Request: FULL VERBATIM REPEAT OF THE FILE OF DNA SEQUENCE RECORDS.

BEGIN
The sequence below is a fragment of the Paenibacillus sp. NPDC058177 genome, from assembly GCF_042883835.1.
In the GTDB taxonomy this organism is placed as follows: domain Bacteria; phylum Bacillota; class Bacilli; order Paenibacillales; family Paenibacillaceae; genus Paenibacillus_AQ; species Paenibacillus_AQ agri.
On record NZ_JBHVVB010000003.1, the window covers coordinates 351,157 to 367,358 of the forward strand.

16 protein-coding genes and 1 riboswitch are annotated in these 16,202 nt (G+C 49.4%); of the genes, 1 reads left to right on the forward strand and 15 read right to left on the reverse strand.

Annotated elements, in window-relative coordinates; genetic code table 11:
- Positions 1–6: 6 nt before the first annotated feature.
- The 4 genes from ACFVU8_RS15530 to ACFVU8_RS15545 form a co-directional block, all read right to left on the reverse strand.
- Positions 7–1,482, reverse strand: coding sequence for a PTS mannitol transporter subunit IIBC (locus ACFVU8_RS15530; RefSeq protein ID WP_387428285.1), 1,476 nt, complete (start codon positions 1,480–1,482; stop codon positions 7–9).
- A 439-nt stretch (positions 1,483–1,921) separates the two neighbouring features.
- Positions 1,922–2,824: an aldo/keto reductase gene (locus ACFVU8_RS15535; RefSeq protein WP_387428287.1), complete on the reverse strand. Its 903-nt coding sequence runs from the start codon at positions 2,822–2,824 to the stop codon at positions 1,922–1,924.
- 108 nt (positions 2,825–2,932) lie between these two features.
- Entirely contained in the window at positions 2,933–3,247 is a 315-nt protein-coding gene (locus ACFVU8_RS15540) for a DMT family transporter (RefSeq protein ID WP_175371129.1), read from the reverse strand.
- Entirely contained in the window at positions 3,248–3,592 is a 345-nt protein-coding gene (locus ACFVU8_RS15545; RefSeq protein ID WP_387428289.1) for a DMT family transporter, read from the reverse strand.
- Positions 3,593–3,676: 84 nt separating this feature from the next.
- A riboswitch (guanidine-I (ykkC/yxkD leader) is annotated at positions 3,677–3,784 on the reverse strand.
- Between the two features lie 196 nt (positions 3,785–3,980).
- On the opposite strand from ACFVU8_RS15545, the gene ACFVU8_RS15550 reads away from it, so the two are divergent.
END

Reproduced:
The sequence below is a fragment of the Paenibacillus sp. NPDC058177 genome, from assembly GCF_042883835.1.
In the GTDB taxonomy this organism is placed as follows: domain Bacteria; phylum Bacillota; class Bacilli; order Paenibacillales; family Paenibacillaceae; genus Paenibacillus_AQ; species Paenibacillus_AQ agri.
On record NZ_JBHVVB010000003.1, the window covers coordinates 351,157 to 367,358 of the forward strand.

16 protein-coding genes and 1 riboswitch are annotated in these 16,202 nt (G+C 49.4%); of the genes, 1 reads left to right on the forward strand and 15 read right to left on the reverse strand.

Annotated elements, in window-relative coordinates; genetic code table 11:
- Positions 1–6: 6 nt before the first annotated feature.
- The 4 genes from ACFVU8_RS15530 to ACFVU8_RS15545 form a co-directional block, all read right to left on the reverse strand.
- Positions 7–1,482, reverse strand: coding sequence for a PTS mannitol transporter subunit IIBC (locus ACFVU8_RS15530; RefSeq protein ID WP_387428285.1), 1,476 nt, complete (start codon positions 1,480–1,482; stop codon positions 7–9).
- A 439-nt stretch (positions 1,483–1,921) separates the two neighbouring features.
- Positions 1,922–2,824: an aldo/keto reductase gene (locus ACFVU8_RS15535; RefSeq protein WP_387428287.1), complete on the reverse strand. Its 903-nt coding sequence runs from the start codon at positions 2,822–2,824 to the stop codon at positions 1,922–1,924.
- 108 nt (positions 2,825–2,932) lie between these two features.
- Entirely contained in the window at positions 2,933–3,247 is a 315-nt protein-coding gene (locus ACFVU8_RS15540) for a DMT family transporter (RefSeq protein ID WP_175371129.1), read from the reverse strand.
- Entirely contained in the window at positions 3,248–3,592 is a 345-nt protein-coding gene (locus ACFVU8_RS15545; RefSeq protein ID WP_387428289.1) for a DMT family transporter, read from the reverse strand.
- Positions 3,593–3,676: 84 nt separating this feature from the next.
- A riboswitch (guanidine-I (ykkC/yxkD leader) is annotated at positions 3,677–3,784 on the reverse strand.
- Between the two features lie 196 nt (positions 3,785–3,980).
- On the opposite strand from ACFVU8_RS15545, the gene ACFVU8_RS15550 reads away from it, so the two are divergent.